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Wednesday, October 12, 2011

The Heart is a Lonely Hunter

This kind of distinction seems more endemic to the world of art, but I think it applies: I appreciated The Heart is a Lonely Hunter far more than I actually liked it. Carson McCullers writes with an admirable grace and, for the time, a shockingly perceptive attitude toward both black and white characters. The novel also focuses on important themes, such as loneliness, and the difficulty people have in seeing past surface-level differences and connecting with each other. But for all that, I found it hard to keep picking the book up. I was put off by the lack of a driving storyline and too few interactions between the characters.

The novel is essentially the interconnected stories of five lonely people in an unnamed Southern mill town. John Singer is a deaf-mute whose only real friend, a fellow deaf-mute, is sent off by uncaring relatives to a state facility. In the aftermath of this he unexpectedly becomes a sort of confidant to four very different people. Jake Blount, an alcoholic labor agitator with no following, eats dinner with Singer at the New York Café, which is run by Biff Brannon, a widower who doesn’t care much for making the Café profitable. Singer strikes up an unlikely friendship with the town’s black doctor, Benedict Copeland, a man angered by the failure of his children to take up his causes. The most compelling character among Singer’s friends is young Mick Kelly, a tough adolescent girl with a natural ability for music that is compromised by her family’s straitened circumstances.

McCullers basically takes turns showing each character’s failings, heartbreaks, losses, and begrudging acceptance of same. Jake Blount is so argumentative it is impossible for him to even explain his ideas to people. Dr. Copeland is similarly hostile to the town’s black population, bitter and frustrated by what he feels are their unimportant pursuits. The novel is at its best in the sections following Mick as she grows into a young woman and discovers more and more about her talents, her family, and her sexuality.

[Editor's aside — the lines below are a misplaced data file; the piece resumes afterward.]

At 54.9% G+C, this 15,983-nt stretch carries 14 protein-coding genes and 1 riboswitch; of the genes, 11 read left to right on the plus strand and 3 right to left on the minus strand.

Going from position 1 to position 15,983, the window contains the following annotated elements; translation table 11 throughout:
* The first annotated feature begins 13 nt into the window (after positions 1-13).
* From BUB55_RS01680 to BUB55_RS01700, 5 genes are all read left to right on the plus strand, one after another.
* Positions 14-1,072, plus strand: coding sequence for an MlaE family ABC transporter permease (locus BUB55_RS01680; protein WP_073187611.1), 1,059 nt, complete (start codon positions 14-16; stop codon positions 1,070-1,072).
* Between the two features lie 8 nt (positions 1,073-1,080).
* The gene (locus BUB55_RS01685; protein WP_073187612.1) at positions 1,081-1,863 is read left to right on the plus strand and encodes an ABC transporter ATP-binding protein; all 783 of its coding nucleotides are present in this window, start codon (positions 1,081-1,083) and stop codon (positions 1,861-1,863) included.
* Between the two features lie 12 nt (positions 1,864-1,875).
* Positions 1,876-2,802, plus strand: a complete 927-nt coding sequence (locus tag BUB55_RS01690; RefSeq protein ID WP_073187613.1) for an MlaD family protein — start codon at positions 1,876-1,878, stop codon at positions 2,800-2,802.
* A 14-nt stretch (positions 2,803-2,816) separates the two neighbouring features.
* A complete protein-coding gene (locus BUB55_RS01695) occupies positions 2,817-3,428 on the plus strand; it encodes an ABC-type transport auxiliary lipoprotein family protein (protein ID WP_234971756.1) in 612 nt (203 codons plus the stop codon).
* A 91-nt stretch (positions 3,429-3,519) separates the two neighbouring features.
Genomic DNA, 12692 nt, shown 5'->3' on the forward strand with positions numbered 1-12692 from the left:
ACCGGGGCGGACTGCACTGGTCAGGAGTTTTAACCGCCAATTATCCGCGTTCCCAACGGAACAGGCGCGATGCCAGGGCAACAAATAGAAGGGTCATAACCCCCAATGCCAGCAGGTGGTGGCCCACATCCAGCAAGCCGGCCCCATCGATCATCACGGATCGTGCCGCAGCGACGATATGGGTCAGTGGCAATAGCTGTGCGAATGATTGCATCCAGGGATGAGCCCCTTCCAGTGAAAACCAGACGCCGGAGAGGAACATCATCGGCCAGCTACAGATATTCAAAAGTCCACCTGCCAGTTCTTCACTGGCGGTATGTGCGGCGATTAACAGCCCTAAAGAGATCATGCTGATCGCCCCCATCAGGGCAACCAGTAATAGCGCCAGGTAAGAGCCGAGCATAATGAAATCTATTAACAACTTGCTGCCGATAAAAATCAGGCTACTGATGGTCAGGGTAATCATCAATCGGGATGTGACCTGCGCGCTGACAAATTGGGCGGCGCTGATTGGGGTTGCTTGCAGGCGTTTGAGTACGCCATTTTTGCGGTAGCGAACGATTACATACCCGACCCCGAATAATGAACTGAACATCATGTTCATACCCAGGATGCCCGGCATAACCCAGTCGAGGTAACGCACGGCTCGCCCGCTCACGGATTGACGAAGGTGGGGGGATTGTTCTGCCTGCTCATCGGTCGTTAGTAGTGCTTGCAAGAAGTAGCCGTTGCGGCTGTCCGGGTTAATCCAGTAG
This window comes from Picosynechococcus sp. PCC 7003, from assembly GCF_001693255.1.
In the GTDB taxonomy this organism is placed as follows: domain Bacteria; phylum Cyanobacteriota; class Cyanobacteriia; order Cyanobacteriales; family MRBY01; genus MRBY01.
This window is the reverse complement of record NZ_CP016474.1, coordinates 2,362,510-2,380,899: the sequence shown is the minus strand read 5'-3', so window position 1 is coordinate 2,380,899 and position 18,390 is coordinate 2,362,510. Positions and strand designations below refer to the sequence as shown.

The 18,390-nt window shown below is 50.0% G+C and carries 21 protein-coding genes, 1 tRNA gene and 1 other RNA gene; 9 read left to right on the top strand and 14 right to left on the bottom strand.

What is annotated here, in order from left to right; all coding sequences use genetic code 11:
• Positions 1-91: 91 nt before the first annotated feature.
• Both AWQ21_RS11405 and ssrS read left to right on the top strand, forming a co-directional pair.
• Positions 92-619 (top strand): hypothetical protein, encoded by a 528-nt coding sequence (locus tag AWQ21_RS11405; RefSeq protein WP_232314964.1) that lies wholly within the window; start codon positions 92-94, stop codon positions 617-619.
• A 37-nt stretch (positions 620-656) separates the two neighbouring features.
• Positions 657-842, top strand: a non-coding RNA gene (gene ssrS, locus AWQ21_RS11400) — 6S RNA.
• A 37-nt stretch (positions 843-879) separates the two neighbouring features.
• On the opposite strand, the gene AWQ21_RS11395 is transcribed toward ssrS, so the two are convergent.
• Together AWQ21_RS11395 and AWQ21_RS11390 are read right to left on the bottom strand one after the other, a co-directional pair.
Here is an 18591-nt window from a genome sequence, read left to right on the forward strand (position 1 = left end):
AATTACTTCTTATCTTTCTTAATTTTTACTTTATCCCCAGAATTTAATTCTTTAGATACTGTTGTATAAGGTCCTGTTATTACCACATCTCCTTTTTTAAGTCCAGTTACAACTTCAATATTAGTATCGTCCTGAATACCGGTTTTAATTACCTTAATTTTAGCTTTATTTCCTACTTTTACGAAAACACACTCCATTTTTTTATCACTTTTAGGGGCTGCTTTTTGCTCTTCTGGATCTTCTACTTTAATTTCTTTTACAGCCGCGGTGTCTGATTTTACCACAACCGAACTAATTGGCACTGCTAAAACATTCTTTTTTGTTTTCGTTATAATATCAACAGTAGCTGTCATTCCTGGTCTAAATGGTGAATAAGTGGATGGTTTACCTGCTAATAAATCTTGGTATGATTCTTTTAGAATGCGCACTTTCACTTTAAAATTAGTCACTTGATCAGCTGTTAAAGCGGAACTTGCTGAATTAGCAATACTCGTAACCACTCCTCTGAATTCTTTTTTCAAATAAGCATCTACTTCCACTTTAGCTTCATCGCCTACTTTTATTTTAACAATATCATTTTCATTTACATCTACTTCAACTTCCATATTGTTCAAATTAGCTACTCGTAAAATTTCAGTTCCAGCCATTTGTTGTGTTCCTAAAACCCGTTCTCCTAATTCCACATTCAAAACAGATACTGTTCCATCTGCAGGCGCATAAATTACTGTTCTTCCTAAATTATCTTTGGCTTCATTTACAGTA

The novel unfortunately does not delve much into Singer’s true character. Chapters that focus on him rarely go deeper than his tender friendship with the exiled fellow-mute Antonapolous. He is rather reductively portrayed as a simple man with a good soul. Standing at the center of a book filled with fleshed out fictional personae, this strikes the reader as a curious failure of imagination.

The novel hints at the possibility of catalyzing events (there are a couple of gunshots, and one outrageous injustice) but McCullers essentially lets these rest, refusing, perhaps out of artistic integrity, to bring her characters together, either in conflict or otherwise.

In isolation, several parts of The Heart is a Lonely Hunter are masterfully written and wonderful to read, but they are like pretty pictures in a flip book with no connection to each other.

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